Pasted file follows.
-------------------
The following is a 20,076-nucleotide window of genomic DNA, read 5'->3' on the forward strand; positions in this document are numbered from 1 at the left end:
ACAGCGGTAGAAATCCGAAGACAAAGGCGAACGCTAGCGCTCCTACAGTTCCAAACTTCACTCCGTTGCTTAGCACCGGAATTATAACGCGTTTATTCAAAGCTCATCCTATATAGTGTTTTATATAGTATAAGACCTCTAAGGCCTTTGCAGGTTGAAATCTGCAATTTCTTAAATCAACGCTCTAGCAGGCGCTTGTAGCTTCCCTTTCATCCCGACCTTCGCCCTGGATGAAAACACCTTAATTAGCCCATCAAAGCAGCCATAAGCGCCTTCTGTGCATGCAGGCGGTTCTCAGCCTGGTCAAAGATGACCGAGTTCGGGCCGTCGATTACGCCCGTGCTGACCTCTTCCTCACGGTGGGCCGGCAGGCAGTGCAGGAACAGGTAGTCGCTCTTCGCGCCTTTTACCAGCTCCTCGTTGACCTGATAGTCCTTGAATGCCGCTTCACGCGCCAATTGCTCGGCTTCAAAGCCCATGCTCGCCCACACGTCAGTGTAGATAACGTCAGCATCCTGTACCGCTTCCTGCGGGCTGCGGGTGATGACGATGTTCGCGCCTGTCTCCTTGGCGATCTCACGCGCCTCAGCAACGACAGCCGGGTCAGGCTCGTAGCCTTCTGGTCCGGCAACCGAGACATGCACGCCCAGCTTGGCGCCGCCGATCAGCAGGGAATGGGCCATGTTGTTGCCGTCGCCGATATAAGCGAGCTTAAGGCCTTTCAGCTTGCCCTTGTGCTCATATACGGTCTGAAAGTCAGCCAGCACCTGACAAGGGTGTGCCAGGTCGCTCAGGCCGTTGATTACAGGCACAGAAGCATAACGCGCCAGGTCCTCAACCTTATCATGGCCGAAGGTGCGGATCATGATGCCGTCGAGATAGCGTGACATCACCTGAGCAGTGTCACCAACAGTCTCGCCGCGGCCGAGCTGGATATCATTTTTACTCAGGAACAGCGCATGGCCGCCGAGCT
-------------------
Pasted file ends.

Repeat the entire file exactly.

The following is a 20,076-nucleotide window of genomic DNA, read 5'->3' on the forward strand; positions in this document are numbered from 1 at the left end:
ACAGCGGTAGAAATCCGAAGACAAAGGCGAACGCTAGCGCTCCTACAGTTCCAAACTTCACTCCGTTGCTTAGCACCGGAATTATAACGCGTTTATTCAAAGCTCATCCTATATAGTGTTTTATATAGTATAAGACCTCTAAGGCCTTTGCAGGTTGAAATCTGCAATTTCTTAAATCAACGCTCTAGCAGGCGCTTGTAGCTTCCCTTTCATCCCGACCTTCGCCCTGGATGAAAACACCTTAATTAGCCCATCAAAGCAGCCATAAGCGCCTTCTGTGCATGCAGGCGGTTCTCAGCCTGGTCAAAGATGACCGAGTTCGGGCCGTCGATTACGCCCGTGCTGACCTCTTCCTCACGGTGGGCCGGCAGGCAGTGCAGGAACAGGTAGTCGCTCTTCGCGCCTTTTACCAGCTCCTCGTTGACCTGATAGTCCTTGAATGCCGCTTCACGCGCCAATTGCTCGGCTTCAAAGCCCATGCTCGCCCACACGTCAGTGTAGATAACGTCAGCATCCTGTACCGCTTCCTGCGGGCTGCGGGTGATGACGATGTTCGCGCCTGTCTCCTTGGCGATCTCACGCGCCTCAGCAACGACAGCCGGGTCAGGCTCGTAGCCTTCTGGTCCGGCAACCGAGACATGCACGCCCAGCTTGGCGCCGCCGATCAGCAGGGAATGGGCCATGTTGTTGCCGTCGCCGATATAAGCGAGCTTAAGGCCTTTCAGCTTGCCCTTGTGCTCATATACGGTCTGAAAGTCAGCCAGCACCTGACAAGGGTGTGCCAGGTCGCTCAGGCCGTTGATTACAGGCACAGAAGCATAACGCGCCAGGTCCTCAACCTTATCATGGCCGAAGGTGCGGATCATGATGCCGTCGAGATAGCGTGACATCACCTGAGCAGTGTCACCAACAGTCTCGCCGCGGCCGAGCTGGATATCATTTTTACTCAGGAACAGCGCATGGCCGCCGAGCT